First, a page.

Tuesday, March 17, 2015

Katmandu Momo appeals to any appetite

Posted By on Tue, Mar 17, 2015 at 11:07 AM

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Over the past several years, Little Rock has seen a food truck explosion. The creative cuisine coming out of these mobile kitchens has been very exciting, and the variety in the types of food has been immense. Gourmet waffles, Asian cuisine with a Southern twist, ice cream and pizza have just been a few of the types of food being offered up to diners. While the food truck fervor has been building, I feel that vegans have been a little left out. Thankfully, that’s all changing.

Vegetarians have long been able to enjoy many items off the food truck menus in Central Arkansas, but until recently, there have not been many options for vegans, especially entrees. Green Cuisine, an all vegetarian and vegan food truck offering such amazing food as portobello subs and vegan chickpea salad, has closed up their truck and set up shop at the First Presbyterian Church in North Little Rock. You can still order veg dishes from them online for pick up on Wednesdays, which I would highly recommend. What are you to do, though, when you head out to a food truck meet up and want some fantastic veg food? Look no further than Katmandu Momo.

You may ask, what is a momo? It’s heaven, that’s what. Actually, it’s the Nepalese version of a dumpling, and it’s truly delicious. When I heard about this food truck, I immediately went online to check out their menu. That’s when I saw their vegetable momo’s were clearly marked as vegan, so I headed out to Food Truck Friday for a taste test. In a testament to how popular veg items are becoming, I snagged the last 4 vegetable dumplings of the day. I also ordered a side of fried rice and aloo dum (spicy potatoes.)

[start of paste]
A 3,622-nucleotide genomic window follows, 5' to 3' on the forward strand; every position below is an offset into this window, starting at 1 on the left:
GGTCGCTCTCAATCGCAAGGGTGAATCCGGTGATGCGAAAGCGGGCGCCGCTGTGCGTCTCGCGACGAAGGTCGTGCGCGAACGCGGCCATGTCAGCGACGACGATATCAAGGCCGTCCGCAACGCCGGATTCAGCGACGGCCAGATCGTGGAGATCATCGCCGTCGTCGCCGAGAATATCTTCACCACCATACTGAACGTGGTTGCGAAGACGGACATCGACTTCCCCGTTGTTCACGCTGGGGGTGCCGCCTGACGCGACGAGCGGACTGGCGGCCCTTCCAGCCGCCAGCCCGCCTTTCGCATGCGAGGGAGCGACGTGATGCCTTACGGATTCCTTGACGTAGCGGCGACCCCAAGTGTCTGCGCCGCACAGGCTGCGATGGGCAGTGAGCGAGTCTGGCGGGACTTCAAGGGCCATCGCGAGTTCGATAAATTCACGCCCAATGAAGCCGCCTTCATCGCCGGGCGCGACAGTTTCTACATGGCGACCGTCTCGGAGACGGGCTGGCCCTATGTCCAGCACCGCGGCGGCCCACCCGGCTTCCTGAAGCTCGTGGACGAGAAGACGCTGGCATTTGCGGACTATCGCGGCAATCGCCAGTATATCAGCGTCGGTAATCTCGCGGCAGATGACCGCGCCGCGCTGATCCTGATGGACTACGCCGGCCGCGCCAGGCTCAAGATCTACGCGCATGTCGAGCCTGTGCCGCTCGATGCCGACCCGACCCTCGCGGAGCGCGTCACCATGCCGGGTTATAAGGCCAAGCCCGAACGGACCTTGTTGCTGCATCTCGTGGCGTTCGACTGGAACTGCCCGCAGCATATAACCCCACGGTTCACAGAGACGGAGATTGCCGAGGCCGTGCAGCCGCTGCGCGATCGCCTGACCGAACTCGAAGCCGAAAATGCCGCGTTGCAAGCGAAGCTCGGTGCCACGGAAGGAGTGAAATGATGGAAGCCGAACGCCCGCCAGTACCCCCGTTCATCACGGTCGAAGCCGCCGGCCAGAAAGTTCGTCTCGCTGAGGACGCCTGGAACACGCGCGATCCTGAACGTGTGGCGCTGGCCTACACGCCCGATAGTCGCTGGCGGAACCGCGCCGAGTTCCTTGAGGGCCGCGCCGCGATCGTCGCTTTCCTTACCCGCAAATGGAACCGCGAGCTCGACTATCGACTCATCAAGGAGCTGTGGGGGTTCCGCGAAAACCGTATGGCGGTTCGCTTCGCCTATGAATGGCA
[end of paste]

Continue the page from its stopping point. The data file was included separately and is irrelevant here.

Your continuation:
My first bite into my momo was immediately followed by an intense combination of garlic and ginger. The amount of flavor infused in these little dumplings was incredible. The vegetables were cooked down in oil and spices and wrapped in fluffy dough, resulting in a bite sized package of food new and unique to this area. The fried rice was rich and dense, adding more garlic and oil to my palette. I would have liked to have seen some vegetables in the fried rice, but it was still a tasty side dish. As I bit into the aloo dum, I expected the potatoes to be warm, but I was pleasantly surprised to find them cold. This dish is a potato salad, and while it’s mildly spicy, it’s a nice compliment to the heavier momos and rice.

Katmandu Momo’s vegan options are representative of a growing variety of cuisine for food truck lovers. I have spied clearly marked vegan options on an increasing number of trucks lately, and I think it’s an exciting trend for food lovers in Little Rock. As the weather gets colder, the trucks will have a limited presence in the city, so check their websites and social media pages to find out where they will be next.

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